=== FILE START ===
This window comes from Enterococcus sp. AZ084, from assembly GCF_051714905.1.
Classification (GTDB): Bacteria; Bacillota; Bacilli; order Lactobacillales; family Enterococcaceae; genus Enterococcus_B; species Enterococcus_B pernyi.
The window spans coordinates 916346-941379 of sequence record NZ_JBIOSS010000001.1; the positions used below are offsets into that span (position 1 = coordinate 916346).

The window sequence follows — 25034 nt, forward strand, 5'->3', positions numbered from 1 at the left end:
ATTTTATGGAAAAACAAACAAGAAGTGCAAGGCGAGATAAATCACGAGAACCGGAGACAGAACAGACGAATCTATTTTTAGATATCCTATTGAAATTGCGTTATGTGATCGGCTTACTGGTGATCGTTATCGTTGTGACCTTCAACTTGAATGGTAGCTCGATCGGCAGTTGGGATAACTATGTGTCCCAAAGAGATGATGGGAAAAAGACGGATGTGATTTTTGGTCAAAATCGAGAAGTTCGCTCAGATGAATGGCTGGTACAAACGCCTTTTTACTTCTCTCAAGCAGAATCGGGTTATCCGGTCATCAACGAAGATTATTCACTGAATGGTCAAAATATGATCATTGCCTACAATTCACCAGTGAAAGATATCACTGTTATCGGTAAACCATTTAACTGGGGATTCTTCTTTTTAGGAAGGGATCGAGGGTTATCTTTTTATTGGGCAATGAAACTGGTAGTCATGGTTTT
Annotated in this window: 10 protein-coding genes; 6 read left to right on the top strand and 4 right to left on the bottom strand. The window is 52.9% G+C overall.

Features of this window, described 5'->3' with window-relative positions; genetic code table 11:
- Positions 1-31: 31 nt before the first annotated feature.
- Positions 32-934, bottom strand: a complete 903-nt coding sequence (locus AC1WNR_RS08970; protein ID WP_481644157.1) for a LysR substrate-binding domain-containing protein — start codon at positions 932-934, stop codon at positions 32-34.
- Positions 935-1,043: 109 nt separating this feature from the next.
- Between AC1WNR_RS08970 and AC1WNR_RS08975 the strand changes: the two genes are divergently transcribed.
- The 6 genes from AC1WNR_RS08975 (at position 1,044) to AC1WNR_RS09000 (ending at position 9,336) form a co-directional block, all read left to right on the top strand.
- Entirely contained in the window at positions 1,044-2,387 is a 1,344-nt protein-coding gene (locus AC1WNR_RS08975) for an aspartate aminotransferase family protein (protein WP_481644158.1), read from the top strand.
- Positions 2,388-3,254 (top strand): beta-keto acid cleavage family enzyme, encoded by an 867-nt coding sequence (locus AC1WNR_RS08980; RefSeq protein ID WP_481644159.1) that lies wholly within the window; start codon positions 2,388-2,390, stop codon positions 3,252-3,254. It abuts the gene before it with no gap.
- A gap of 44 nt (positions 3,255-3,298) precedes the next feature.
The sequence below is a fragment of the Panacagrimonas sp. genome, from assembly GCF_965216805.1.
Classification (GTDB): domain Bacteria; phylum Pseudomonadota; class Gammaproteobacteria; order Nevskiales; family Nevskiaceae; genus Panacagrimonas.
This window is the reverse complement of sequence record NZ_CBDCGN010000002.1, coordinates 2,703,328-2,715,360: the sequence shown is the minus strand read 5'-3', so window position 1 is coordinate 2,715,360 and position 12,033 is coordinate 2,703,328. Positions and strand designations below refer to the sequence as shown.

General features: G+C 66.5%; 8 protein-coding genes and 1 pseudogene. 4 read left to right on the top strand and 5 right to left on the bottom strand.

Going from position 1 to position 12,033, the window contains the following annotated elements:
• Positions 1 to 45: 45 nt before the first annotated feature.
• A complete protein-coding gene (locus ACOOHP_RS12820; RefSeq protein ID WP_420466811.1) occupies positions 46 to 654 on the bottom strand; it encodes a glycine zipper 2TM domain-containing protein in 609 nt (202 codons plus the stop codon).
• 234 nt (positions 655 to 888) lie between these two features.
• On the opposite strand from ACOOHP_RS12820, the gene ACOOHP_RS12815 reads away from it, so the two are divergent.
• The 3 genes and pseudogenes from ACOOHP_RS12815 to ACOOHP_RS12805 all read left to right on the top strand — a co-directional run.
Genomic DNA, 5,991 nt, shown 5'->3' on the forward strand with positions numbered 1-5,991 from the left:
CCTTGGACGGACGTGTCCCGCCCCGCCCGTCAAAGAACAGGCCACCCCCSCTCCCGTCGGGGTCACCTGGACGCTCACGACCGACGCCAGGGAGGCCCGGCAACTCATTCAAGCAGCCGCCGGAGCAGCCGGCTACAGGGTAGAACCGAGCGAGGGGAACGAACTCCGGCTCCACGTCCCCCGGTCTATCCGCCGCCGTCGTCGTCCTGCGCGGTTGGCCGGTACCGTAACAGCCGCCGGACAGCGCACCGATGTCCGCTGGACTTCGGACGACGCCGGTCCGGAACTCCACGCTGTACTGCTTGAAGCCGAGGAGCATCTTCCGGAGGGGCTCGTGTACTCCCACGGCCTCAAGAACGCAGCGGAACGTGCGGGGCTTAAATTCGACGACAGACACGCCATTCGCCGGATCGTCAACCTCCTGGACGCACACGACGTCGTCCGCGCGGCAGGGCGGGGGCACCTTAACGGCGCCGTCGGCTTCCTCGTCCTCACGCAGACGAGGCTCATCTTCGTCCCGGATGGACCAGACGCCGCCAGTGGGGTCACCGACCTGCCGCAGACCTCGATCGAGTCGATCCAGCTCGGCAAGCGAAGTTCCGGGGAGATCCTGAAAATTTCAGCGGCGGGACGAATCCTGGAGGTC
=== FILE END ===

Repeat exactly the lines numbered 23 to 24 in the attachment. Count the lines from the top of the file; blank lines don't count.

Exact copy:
• 234 nt (positions 655 to 888) lie between these two features.
• On the opposite strand from ACOOHP_RS12820, the gene ACOOHP_RS12815 reads away from it, so the two are divergent.